Taking New Zealand Seriously: the Economics of Decency
ISBN 1 86950283 3
The Wellington launch of Taking New Zealand Seriously coincided with the 1998 conference of the New Zealand Economists’ Association. The contrast is striking. Few of the conference papers were relevant to current economic preoccupations and most were impenetrable to the average intelligent non-economist. Tim Hazledine, Professor of Economics at Auckland University, has tried to write a book accessible to the public.
These were not the only two venues for public economics that day because, as usual, the business press preached. Their oddity is nowhere better illustrated than in the slot just before seven on Morning Report, which was once known as the “God-spot”, in which ministers of religion, including Christian fundamentalists, used to harangue us. Somehow it got transmuted into the “ACT-spot” for economic fundamentalists, so-called “independent” commentators representing the financial sector. Hazledine does not offer the ACT/ Rogernomics perspective, criticising it frequently in the book. But its adherents are easy to criticise as they make so many analytical and empirical mistakes. (I listen to the ACT-spot, as an early morning warm-up exercise, for the elementary – and often laughable – economics mistakes that assail us.)
The issue is not that there was and is no alternative, but what the viable alternatives are. Hazledine summarizes his view as follows:
[h]ow the cake gets baked is more important than how big it is when it comes out of the oven. It is important that everyone participates in the baking process, and that they are decently rewarded for so doing. This is essential for the wellbeing of the not-so-talented bakers, and won’t do the champion cooks any harm either. They might just come to enjoy it, and their children surely will. And, because the social side of economic life (teamwork, loyalty and so on) is a lot more important than the [economic] rationalists realise – well, who knows, the cake to which everyone contributes might even turn out bigger and better than the specialist’s free-market cake. But whether it does or not, the basic point is this: get the process right, and the outcome will look after itself.
Fine God-spot sentiments, but what is the underlying analysis?
Let me begin by pointing out that Hazledine has more in common with the Rogernomes than he thinks. The phrase “get the process right, and the outcome will look after itself” could have come out of a Treasury manual of the 1980s. It has been both a cunning and a deeply flawed strategy. The Treasury process (of commercialisation) has been rather different from the one Hazledine advocates, but critics found that the most powerful argument against it – that the outcomes (such as rising unemployment and no productivity gains) were not what was promised – were undermined by the defence that the processes were right and therefore the outcomes must be right too. The post-revolution Russians were similarly misled: the Party decreed that the process was right, and therefore all the outcomes were in the interests of the workers. (There are more parallels between the Rogernomes and the Bolsheviks than either would want to acknowledge.) The approach of the Hikoi of Hope may be more relevant: define what outcomes are wanted, and test the processes and polices against those desired outcomes.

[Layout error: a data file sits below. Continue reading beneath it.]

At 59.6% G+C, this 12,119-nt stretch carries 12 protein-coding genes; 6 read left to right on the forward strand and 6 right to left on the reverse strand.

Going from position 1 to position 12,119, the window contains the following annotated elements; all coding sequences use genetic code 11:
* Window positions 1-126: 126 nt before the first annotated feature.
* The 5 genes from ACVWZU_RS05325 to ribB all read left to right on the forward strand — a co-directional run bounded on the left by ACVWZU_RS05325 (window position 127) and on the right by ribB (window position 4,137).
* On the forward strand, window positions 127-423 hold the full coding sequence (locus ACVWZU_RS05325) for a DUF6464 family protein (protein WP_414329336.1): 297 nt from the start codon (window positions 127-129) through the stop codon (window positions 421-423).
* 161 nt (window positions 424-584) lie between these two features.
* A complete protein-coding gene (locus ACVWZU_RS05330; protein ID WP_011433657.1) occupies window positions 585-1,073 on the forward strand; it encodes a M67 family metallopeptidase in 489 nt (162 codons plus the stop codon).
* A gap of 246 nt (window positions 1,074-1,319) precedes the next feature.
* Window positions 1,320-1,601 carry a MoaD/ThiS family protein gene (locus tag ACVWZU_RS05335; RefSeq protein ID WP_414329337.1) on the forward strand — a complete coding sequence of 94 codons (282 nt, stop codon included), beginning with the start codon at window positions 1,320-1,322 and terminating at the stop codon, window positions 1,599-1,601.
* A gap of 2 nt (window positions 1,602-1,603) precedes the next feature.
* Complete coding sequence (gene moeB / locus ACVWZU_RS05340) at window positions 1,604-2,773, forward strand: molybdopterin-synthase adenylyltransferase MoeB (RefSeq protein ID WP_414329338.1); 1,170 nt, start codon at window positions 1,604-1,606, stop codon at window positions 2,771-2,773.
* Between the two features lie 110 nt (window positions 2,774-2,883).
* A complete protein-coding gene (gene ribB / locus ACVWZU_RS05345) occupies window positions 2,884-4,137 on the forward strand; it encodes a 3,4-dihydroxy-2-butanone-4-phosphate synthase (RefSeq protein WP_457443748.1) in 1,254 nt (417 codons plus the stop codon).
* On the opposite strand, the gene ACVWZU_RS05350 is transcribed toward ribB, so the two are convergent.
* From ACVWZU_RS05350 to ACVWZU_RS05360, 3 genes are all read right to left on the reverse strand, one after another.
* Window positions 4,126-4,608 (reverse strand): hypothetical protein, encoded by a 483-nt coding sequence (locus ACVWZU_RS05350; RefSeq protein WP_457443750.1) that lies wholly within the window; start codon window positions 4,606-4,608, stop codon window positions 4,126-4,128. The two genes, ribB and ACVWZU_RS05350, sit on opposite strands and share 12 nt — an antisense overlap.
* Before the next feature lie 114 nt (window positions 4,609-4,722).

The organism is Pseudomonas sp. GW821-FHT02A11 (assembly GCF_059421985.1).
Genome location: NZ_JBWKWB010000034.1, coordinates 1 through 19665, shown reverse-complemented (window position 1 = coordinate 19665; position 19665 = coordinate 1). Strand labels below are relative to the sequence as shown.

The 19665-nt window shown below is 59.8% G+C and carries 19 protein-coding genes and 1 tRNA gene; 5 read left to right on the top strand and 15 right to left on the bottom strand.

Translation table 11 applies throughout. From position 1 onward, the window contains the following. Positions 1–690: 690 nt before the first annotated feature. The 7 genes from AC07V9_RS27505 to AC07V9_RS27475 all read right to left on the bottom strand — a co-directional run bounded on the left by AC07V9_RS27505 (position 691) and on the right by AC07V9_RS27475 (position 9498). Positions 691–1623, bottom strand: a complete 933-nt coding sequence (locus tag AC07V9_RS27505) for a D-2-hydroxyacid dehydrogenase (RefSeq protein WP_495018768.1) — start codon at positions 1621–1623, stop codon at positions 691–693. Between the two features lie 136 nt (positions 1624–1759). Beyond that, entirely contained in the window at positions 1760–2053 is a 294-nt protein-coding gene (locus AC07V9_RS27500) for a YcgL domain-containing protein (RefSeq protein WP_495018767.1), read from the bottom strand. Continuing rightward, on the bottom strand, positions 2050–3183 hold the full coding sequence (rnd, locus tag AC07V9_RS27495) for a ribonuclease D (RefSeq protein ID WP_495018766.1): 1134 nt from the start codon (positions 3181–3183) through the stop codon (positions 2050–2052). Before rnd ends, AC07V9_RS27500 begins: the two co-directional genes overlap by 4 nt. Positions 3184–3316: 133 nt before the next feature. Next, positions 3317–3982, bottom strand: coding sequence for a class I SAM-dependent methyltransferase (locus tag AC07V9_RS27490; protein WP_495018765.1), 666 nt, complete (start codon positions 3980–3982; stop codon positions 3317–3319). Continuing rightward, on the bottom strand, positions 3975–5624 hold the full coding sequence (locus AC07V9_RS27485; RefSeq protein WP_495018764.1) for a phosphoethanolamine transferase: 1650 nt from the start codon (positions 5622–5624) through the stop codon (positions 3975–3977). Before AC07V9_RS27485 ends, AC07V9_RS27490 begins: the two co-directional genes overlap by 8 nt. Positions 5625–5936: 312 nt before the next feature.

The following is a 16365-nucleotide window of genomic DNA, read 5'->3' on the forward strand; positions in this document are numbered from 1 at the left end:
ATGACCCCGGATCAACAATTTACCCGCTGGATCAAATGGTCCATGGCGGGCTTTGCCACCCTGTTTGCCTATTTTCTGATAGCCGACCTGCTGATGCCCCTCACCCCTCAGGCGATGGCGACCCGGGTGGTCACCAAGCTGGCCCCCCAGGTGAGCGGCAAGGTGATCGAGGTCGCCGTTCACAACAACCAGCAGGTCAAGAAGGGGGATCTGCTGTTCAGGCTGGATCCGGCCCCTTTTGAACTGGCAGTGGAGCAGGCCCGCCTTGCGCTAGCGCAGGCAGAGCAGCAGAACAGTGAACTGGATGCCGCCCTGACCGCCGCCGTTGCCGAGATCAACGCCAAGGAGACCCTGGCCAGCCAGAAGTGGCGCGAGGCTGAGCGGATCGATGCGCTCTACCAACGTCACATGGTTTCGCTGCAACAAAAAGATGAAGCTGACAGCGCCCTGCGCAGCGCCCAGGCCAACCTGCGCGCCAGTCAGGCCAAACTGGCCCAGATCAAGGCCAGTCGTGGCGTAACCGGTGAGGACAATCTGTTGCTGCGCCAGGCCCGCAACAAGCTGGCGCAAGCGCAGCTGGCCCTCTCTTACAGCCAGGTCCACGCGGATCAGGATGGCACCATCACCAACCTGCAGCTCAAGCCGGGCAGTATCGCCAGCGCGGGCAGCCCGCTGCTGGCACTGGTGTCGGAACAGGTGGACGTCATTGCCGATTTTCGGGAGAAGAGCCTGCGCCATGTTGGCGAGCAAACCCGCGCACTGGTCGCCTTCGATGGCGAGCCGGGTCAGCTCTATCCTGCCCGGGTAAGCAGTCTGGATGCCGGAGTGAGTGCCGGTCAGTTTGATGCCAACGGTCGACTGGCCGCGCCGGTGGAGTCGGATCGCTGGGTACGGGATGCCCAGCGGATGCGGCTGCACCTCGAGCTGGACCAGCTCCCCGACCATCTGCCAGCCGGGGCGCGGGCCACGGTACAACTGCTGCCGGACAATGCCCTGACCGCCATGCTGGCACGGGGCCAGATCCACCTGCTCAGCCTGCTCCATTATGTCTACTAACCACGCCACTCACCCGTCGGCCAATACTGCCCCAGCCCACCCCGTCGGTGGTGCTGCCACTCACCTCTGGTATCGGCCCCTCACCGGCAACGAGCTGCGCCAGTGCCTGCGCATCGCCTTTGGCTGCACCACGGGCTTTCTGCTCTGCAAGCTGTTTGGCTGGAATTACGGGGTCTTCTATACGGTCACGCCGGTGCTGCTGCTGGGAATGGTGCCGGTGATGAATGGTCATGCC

Hazledine, of course, argues for different processes from the Rogernomes, and pays considerable attention to “social capital”. There is a fashion for adding some attractive adjective to the noun “capital” to generate an expression with positive connotations: social capital, human capital, intellectual capital, community capital, cultural capital, symbolic capital, First Capital, Long Term Capital Management. The Rogernomes got there first. The Institute of Policy Studies and the Treasury have been involved in a project of trying to sell social capital to the public. The inspiration seems to have been Jim Bolger’s desire for social cohesion in the face of a society fragmenting as a result of the economic policies the Rogernomes were pursuing. The trouble is that, as Hazledine rightly identifies, society is anathema to economic rationalism. (As Mrs Thatcher is reputed to have said, “[t]here is no such thing as society. There are individual men and women.”) The resulting publications on social capital are platitudinous, passionless, and pious.